John Shuler Wilcox 1833 1926. John Shuler Wilcox who served as the commanding officer of the 52ND Illinois Volunteer Infantry and was twice wounded during the Civil War once at Shiloh, and again at Corinth.John Shuler Wilcox was born in 1833 into a family with a well established record of military service to the United States his grandfather having served as a officer during the Revolutionary War, and both his grandfather and father having attained the rank of General in the New York State Militia. The Wilcox family moved to Kane County, Illinois near Elgin in 1842 and John experienced a childhood typical of most boys living on the frontier. Some formal classes at Lombard University, and studied the law in the offices of his brother, Wilcox was admitted to the Illinois Bar in 1855. Wilcox enlisted in a militia company, the Washington Continental Artillery, when it was organized in Elgin ca. He served in this militia company until July 27, 1861 when he signed the rolls of Company K, when the 52ND Illinois Volunteer Infantry Regiment was mustered at Camp Lyon, Geneva, Illinois.
September 14, 1861 Wilcox was recorded as a Captain. As the 52ND known as the Lincoln Regiment - was organized and prepared for entry into the Civil War, Wilcox was promoted to Lieutenant Colonel. Following the Battle of Corinth, Wilcox assumed command of the regiment and in May of 1863 he was promoted to the rank of Colonel.
General Wilcox was with the 52ND during the Tennessee campaign in 1862 and was present at the battles of Ft. Donelson, Shiloh, Iuka and Corinth, Mississippi and in 1863 at Lays Ferry, Georgia. He received a minor wound in the shoulder at Shiloh, and a more severe head wound at Corinth which resulted in a permanent hearing loss in one ear. In the spring of 1864, Wilcox was summoned by the Governor of Illinois and the states Adjutant General to organize the 141ST Illinois Volunteer Infantry, consisting of the famous 100 Days Men mustered in at Elgin, Wilcoxs home town, to support what was seen as the final push to end the war. Wilcox remained on duty through the end of the war and was promoted to Brigadier General of Volunteers in March of 1865.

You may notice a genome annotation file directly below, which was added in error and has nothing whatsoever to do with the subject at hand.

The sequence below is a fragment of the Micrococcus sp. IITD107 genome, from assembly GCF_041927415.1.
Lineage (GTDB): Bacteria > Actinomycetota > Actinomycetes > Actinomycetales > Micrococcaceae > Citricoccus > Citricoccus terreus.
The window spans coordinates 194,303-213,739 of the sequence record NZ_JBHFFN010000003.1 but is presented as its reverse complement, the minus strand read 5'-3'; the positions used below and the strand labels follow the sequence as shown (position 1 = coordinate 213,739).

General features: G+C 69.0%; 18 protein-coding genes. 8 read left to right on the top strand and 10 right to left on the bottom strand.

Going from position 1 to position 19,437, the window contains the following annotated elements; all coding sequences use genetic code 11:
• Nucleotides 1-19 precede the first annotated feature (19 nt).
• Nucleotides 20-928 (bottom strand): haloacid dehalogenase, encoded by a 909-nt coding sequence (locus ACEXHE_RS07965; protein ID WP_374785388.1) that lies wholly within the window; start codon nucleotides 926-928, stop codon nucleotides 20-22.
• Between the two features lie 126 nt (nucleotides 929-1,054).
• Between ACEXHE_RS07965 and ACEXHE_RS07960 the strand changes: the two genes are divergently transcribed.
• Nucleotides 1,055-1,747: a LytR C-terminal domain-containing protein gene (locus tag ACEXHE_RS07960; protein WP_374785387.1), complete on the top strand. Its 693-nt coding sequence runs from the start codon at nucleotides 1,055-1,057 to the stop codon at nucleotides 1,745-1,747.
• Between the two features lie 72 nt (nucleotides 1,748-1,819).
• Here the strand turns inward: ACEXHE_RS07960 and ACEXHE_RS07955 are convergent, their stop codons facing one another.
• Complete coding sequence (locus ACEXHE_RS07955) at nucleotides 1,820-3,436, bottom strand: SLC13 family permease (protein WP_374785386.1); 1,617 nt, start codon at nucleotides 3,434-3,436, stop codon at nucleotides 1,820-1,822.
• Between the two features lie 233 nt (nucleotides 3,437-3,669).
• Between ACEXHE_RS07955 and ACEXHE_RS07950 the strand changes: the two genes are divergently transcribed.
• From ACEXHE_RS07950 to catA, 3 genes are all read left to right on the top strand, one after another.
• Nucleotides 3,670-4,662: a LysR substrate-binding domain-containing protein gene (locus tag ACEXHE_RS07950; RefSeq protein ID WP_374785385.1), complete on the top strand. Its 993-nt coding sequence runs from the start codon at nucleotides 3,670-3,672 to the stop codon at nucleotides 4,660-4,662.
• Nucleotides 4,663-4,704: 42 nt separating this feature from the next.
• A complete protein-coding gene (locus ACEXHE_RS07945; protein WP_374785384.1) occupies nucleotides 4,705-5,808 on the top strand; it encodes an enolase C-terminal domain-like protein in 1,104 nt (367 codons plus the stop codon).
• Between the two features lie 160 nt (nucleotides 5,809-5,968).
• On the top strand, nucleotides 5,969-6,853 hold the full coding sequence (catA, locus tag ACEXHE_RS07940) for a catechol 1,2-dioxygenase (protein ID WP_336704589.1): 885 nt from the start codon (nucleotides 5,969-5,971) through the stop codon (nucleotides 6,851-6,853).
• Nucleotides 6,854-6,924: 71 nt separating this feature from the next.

He was a member of the Grand Army of the Republic, The Loyal Legion, and the Society of the Army of the. Wilcox made his home with one of his daughters in Los Angeles, California and it was there he died in 1926 at the age of 93. He was interred at the Bluff City Cemetery in Elgin, Illinois. In 1840, he married Jan Mallory. By 1846, he had studied law and was admitted to the bar.Elected as a circuit judge in 1867, and re-elected in 1873, he had a hand in bringing the Watch Factory to Elgin in 1866. About the Watch: ELGIN National Watch Co.
Raymond 18k Gold Pocket Watch. Case: Massive 58mm in diameter 18s Solid 18k gold "leap" hunter case. Gross weight of the watch - 178.2 grams.
Outer covers: One side of the case is decorated with an etching of the Wilcox family house and the other side is decorated with Wilcox family crest. Case Hallmarks: Warranted 18k B&S. Dial: Double sunk porcelain dial with Roman numerals hour markers. Wilcox family crest in the center and photos of John Wilcox wife and daughter on the sides of the family crest. Raymond 15 jewels, key wind, key set.
Movement looks clean and is in working condition. Please Note: Crystal is missing. Grade/Model Run: 17 of 24. Movement Signing Style: Formal Script.
Raymond 18k Solid Gold 18s Pocket Watch American History Must See" is in sale since Monday, January 11, 2021. This item is in the category "Jewelry & Watches\Watches, Parts & Accessories\Watches\Pocket Watches". The seller is "casinopawn" and is located in Englewood, Colorado. This item can be shipped to United States.